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CO sees Legislation to Move Public Records into Digital Age

A new bill making its way through the Colorado Legislature could make pouring through large quantities of taxpayer-funded public data easier. (Pixabay)
A new bill making its way through the Colorado Legislature could make pouring through large quantities of taxpayer-funded public data easier. (Pixabay)
February 6, 2017

DENVER — Colorado lawmakers are set to hear a bill Monday that would bring local and state governments one step closer to the levels of transparency sought by watchdog groups.

Senate Bill 40 would update the Colorado Open Records Act, or CORA, making it possible to access digital copies of documents kept by any taxpayer-funded agency. Jeff Roberts, executive director of the Colorado Freedom of Information Coalition, said the move would finally bring CORA into the 21st century.

"It's many, many years into the digital age,” Roberts said. "A lot of information that is very important to know about how taxpayer dollars are spent, how government decisions are made, everything is really created and kept electronically these days."

Under the current rules, agencies are only required to release hard copy print-outs. Roberts said databases and other records are easier to interpret when readers can use search functions and other tools to parse out large quantities of information.

The measure would also limit agency liability by repealing criminal misdemeanor penalties for willful and knowing violations of CORA.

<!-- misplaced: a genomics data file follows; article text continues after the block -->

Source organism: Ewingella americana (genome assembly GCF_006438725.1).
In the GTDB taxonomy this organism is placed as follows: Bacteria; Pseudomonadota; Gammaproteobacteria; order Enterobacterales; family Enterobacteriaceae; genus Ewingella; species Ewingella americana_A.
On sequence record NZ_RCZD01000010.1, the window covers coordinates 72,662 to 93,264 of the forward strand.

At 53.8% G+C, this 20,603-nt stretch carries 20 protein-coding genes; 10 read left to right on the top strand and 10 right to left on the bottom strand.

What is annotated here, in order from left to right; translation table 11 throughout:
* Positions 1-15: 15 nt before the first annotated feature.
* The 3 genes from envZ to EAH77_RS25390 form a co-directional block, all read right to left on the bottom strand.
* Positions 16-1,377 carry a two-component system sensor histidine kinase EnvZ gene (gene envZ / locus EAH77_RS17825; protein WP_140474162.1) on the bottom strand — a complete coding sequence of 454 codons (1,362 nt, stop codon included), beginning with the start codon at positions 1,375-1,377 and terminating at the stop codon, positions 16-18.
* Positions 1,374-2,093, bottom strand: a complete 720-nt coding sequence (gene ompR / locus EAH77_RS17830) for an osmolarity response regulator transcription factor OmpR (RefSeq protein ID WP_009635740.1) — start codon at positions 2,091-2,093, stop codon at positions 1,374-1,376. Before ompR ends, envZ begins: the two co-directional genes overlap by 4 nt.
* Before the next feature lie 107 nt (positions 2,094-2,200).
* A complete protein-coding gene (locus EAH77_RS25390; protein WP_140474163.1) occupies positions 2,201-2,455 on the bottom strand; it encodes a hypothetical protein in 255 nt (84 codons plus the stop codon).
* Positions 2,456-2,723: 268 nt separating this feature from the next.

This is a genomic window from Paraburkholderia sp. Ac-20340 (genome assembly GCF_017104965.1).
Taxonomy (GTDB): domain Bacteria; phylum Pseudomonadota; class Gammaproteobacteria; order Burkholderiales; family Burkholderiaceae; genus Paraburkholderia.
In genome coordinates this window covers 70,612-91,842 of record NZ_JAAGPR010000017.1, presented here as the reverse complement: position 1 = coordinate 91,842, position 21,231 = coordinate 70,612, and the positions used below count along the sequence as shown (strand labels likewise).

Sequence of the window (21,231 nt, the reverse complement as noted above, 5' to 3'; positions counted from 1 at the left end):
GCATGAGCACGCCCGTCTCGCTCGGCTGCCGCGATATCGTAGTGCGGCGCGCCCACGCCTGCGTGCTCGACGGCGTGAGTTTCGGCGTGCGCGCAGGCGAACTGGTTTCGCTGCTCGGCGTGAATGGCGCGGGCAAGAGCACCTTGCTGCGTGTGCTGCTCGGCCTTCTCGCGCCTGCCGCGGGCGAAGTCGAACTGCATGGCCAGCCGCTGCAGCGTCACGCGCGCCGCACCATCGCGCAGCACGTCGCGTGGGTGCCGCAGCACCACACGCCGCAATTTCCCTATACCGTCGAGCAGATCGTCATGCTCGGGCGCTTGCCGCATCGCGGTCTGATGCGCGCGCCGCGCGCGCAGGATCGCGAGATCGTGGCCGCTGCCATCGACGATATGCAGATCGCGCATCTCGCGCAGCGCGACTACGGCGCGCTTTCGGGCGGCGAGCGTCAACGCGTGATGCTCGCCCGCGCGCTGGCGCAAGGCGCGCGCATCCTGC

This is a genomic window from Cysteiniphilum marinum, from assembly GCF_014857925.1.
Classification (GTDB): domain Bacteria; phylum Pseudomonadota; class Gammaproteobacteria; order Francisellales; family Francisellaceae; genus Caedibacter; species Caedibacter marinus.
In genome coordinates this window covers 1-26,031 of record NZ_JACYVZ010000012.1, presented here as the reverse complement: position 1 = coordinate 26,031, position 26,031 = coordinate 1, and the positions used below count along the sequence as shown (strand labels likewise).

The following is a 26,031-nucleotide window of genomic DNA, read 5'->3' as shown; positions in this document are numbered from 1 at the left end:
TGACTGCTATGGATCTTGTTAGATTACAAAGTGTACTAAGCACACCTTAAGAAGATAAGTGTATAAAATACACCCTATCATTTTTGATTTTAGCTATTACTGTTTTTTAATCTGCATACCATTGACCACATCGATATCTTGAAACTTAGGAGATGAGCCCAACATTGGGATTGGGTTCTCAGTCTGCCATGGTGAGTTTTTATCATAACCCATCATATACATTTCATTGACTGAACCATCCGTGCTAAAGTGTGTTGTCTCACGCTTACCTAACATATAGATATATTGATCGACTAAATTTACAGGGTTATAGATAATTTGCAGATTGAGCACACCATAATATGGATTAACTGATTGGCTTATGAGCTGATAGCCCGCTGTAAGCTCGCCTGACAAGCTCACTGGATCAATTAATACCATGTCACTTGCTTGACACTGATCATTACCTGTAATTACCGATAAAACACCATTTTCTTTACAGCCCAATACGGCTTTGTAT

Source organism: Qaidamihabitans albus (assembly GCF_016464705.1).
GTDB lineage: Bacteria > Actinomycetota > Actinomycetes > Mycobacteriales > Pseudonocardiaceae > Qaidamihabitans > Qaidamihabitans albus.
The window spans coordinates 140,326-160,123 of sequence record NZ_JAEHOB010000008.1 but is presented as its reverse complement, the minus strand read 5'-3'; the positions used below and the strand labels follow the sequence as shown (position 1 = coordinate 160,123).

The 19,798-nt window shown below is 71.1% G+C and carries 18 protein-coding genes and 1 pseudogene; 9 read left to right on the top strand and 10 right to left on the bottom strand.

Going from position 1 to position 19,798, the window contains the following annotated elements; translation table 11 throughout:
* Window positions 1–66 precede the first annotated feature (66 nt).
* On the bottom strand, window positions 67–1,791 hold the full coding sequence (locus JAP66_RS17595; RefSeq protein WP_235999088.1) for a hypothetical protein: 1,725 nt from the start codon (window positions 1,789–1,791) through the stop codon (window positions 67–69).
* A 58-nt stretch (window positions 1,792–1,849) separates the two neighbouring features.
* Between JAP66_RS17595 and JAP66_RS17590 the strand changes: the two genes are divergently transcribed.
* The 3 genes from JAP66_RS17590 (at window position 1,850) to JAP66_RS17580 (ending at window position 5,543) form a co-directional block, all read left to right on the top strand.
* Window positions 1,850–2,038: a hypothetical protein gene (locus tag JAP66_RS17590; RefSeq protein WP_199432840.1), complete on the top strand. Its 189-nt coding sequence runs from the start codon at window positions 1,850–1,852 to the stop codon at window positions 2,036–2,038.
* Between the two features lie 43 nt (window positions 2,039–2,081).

A similar measure - also pushed by Senator John Kefalas of Larimer County - failed to pass in 2016. The defeat prompted Colorado's Secretary of State's Office to create a working group to iron out sticking points, including concerns about the release of confidential information - such as Social Security numbers - embedded in databases.

Roberts said this year's bill stands a better chance of passing.

"There should be a way to redact that and release the public portions in a format that allows the public, or a journalist, to analyze the information and look at how things are working - or not working, in some cases,” he said.

Roberts said his group's ultimate goal, shared by many in the government, is to make all public records available as open data online. He said that would save custodians a lot of headaches producing documents and spreadsheets, and watchdog groups wouldn't always have to make formal requests.

Eric Galatas, Public News Service - CO